A Room with a View is a love story of romantic and marital variety. Ms. Lucy Honey church, at the center of the novel, is a normal girl faced with love that runs the opposite of the social conventions of the time period. Lucy felt she must overcome herself before she could follow her instinct.

Passion should believe itself irresistable (105) is a phrase that best describes the theme of A Room with a View. Mr. George Emerson changing rooms at the pension, kissing Lucy in the violets, and speaking the truth about Cecil are all examples of his unorthodox actions that are so startling to Lucy. Forster first identified the social differences between Lucy and the Emersons in the first chapter with the argument over a room with a view.

The Emersons were quick to give up their room with a view to Lucy and Miss Bartlett because it had a view in exchange for Lucy s room, which did not have a view. The argument presented over the rooms is meant for a contrast between the genteel Miss Bartlett and Lucy, and the ill-bred Emersons. Forster also foreshadows an important distinction, she had an odd feeling that whenever these ill-bred tourists spoke the contest widened and deepened till it dealt, not with rooms and views, but with-well, with something quite different, whose existence she had not realized before (5). This leads the reader to expect a greater separation of George and Lucy, which is later described as passion and truth.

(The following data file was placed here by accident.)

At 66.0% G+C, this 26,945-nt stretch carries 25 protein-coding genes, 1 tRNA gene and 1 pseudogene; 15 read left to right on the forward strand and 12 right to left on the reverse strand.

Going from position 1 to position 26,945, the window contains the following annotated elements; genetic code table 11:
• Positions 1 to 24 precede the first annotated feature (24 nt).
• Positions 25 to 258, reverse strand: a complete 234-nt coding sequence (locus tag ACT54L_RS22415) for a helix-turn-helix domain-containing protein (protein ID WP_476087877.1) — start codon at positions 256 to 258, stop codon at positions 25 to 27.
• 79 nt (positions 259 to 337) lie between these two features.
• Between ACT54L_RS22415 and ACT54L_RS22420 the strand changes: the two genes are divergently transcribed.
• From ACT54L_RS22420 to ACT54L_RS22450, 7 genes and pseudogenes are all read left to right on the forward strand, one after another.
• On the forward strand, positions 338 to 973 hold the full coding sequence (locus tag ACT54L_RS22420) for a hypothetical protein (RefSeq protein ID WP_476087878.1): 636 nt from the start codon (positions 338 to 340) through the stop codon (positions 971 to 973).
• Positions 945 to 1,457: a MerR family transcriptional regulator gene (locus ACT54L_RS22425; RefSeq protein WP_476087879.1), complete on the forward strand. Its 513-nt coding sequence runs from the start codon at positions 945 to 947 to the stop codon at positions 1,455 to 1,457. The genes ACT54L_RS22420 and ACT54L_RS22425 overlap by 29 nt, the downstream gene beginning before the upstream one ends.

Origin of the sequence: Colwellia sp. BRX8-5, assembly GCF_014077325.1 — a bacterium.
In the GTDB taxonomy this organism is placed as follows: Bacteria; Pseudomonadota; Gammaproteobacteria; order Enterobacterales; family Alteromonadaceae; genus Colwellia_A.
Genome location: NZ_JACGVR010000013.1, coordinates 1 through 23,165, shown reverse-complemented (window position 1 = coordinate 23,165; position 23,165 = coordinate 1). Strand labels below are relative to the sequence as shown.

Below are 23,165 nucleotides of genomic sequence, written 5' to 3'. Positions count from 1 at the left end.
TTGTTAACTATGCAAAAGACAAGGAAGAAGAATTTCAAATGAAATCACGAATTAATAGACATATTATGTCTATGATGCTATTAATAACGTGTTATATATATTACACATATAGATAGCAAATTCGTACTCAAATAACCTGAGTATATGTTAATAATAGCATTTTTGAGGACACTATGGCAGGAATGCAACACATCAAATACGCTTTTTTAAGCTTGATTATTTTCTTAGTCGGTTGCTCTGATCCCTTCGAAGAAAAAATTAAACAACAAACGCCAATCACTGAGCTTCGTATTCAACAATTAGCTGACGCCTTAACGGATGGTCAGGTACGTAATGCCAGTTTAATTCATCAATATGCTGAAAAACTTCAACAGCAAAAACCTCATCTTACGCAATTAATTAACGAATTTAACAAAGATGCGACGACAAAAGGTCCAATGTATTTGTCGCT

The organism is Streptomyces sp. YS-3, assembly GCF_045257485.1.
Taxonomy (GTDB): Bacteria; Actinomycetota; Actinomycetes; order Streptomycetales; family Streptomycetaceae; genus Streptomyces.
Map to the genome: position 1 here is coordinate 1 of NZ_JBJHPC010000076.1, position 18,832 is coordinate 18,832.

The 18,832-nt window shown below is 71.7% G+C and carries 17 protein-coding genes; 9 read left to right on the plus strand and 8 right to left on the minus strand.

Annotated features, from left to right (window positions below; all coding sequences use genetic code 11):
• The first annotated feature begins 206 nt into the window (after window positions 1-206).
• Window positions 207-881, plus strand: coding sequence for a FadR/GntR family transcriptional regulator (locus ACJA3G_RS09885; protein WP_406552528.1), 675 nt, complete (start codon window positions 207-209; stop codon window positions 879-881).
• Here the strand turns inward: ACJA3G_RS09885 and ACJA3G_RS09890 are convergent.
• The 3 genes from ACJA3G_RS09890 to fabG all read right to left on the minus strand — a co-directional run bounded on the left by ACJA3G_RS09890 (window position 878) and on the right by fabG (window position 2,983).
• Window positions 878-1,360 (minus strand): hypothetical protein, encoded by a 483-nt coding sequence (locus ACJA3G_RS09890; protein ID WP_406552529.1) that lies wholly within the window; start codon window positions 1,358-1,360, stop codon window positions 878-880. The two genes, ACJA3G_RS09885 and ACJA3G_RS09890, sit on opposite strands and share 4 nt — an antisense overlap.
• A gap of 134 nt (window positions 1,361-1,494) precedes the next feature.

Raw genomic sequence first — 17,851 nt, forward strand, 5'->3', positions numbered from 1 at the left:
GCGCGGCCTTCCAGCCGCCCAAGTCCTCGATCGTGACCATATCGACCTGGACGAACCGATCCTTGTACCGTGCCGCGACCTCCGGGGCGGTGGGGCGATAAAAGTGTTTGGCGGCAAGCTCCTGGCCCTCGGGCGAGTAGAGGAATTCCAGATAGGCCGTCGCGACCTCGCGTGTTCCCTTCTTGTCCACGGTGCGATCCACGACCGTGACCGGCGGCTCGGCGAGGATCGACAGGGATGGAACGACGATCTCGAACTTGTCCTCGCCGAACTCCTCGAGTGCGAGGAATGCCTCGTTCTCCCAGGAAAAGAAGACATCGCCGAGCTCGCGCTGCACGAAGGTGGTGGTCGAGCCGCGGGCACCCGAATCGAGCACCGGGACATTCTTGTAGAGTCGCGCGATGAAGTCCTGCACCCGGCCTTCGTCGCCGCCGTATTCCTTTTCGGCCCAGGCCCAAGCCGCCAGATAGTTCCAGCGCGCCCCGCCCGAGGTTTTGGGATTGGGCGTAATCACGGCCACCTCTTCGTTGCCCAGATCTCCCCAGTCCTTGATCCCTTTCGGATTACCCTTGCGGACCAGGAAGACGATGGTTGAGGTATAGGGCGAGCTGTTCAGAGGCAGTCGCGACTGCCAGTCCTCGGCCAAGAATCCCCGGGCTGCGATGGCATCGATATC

Further embellishing the relationship between Lucy and George, Forster sealed the truth between them with a kiss. The decorated scene, violets ran down in rivulets the primal source whence beauty gushed out to water the earth (66), is adorned with violets and water, two sexually suggestive ornaments. George then, stepped quickly forward and kissed her (66), letting his courage and love direct him towards truth, as the buggy driver had instructed Lucy. This kiss is obviously a social convention that Lucy was not used to, and is another attempt by George to show Lucy that, Passion should believe itself irresistible. In George s final attempt to bring Lucy to knowledge of the truth, he sheds a new light on Cecil s character.

He s only for an acquaintance. He is for society and cultivated talk. He should know no one intimately, least of all a woman (161), is George s veracious description of Cecil. This outburst of emotions is not a common experience of Lucy. Even though she pretended otherwise, Lucy felt she must follow George. Despite her refusal, George says, I wish to goodness I had more self-control.

I m not ashamed. I don t apologize. But it has frightened you, an you may not have noticed that I love you (162). Earlier, in the beginning of the chapter, Forster prepares the reader for such a battle, between the real and the pretended, and Lucy s first aim was to defeat herself (157). The chapter title, Lying to George, is a significant one, implying that Lucy is not being truthful and really does love George. The reader now admires George even more so than before because of his inability to resist passion.

Throughout the novel, Forster carefully places images of truth. These moments are to be noted in Lucy s transformation described as, robb[ing] the body of its taint, the world s taunts of their sting; he had shown her the holiness of direct desire (199). Lucy had fulfilled the theme; Passion should believe itself irresistible (105).